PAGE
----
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Personal Effects, April 8

By JERRY SAMPSON

Question: Mr. Sampson, I have had this brass school bell since the 1960s but I have no idea how old it might be. The heavy clapper inside really makes a loud clang. The old wooden handle is quite pretty, with incised lines around it. There are no markings on it inside or out.

I see them for sale with prices all over the place. What makes one more expensive than another? When did schools stop using these to call the children in? I ring it to call the family for dinner so it’s still quite useful.

Answer: Bells, like a lot of traditional collecting venues, have taken a hit. I can remember when I first opened that bells of all kinds would always sell. Not so much today.

I’ve had a wonderful collection of school bells, much like yours, that have sat for a long time with hardly any interest. So the bell ringers are just not out there anymore, or at least not like they used to be.

I would imagine that in regard to the pricing of school bells that size and materials are going to be the biggest factors. Larger bells are going to be more collectible than a common mid-range size.

Materials are a little more tricky. There are brass bells and there are bell brass bells. Some old time antiques dealer often call this lemon brass, because of its bright, lemony yellow color.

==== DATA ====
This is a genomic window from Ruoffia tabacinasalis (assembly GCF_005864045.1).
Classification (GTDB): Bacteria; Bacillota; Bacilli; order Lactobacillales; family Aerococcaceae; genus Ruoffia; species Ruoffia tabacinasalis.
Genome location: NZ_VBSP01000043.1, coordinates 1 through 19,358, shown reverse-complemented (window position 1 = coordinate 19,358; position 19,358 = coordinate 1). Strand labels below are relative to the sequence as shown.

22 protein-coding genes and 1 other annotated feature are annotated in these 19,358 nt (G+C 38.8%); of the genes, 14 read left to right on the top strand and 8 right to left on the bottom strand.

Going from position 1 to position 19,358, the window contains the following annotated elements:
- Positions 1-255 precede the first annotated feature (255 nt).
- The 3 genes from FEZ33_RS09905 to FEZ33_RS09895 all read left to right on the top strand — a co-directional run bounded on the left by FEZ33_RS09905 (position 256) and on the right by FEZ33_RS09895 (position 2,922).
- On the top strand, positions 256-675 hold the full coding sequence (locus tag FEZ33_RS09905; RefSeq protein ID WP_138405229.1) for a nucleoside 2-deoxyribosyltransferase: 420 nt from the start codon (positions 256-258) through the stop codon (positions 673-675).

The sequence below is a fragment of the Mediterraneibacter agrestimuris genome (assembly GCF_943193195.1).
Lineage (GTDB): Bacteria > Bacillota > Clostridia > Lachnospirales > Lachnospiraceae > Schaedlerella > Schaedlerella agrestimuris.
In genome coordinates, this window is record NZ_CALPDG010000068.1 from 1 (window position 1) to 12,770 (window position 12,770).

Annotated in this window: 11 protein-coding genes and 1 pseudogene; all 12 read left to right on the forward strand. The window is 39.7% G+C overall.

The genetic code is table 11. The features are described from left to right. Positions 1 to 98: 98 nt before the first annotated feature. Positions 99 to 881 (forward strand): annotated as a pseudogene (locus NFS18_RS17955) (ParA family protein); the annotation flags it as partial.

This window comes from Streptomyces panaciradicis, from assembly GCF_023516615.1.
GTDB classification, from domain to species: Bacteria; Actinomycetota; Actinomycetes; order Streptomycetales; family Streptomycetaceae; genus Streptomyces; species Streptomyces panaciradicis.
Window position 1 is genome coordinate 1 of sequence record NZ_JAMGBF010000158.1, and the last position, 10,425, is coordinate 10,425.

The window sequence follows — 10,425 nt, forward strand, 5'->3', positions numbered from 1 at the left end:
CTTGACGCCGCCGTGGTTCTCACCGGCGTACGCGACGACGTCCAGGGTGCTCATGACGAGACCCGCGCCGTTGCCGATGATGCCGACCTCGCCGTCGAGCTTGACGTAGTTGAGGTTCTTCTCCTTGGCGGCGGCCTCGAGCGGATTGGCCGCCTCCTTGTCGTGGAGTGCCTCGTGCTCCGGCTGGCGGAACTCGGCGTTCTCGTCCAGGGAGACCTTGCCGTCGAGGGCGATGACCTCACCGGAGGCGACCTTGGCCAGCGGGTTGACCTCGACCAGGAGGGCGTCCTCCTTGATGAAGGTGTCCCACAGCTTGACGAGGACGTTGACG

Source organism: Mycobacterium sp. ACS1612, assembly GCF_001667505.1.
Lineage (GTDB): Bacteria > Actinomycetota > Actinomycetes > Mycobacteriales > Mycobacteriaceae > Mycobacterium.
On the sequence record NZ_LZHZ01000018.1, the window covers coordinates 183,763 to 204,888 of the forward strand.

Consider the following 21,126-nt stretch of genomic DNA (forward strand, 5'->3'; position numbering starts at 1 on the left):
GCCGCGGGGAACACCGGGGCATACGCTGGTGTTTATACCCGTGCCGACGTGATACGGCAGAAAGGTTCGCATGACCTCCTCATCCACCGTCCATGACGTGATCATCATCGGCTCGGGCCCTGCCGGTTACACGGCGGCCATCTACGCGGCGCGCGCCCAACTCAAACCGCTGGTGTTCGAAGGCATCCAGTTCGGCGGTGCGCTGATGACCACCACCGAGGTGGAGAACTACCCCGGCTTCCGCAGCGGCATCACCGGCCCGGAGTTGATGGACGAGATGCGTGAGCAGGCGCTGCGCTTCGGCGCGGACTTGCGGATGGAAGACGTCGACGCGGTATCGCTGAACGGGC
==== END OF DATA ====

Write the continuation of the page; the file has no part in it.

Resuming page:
Now, did you know that brass is an alloy? Brass is manufactured not mined. Brass is made up of roughly 60 percent copper and 40 percent of zinc. This mixture still makes a fine material to turn into various objects. A tough and beautiful material.

Bell or lemon brass, more properly known as Bell Bronze, is a mix of 85 percent copper and 15 percent of tin. It makes a very high quality brass.

Keep this in mind. Most finely made church bells are made from bell bronze. Bell bronze when rung gives a really clear, deep and resonating chime, much like a church bell. It’s hard to tell from photos, but if your bell has an almost musical ring to it, it is likely bell bronze. A lot of modern brass, like that from India and China, is really an inferior material with more “other” metals and less and less of the expensive copper. That’s why you see it at flea markets and mid-range gift shops. It’s cheap. It does not ring well either. Never pay much for the modern giftware stuff made in India, China, other third world or major industrial countries.

I would say that the consolidation of the smaller country schools, from the 1940s to the 1960s, sounded the death knell for school bells, brass and outdoor cast iron respectively.

Back to brass bells. You’re right, pricing is all over the place. In reality I’d expect in a retail environment that your bell would be priced at about $30. Thanks for a great question. Ring that bell every chance you can. That’s what it’s there for.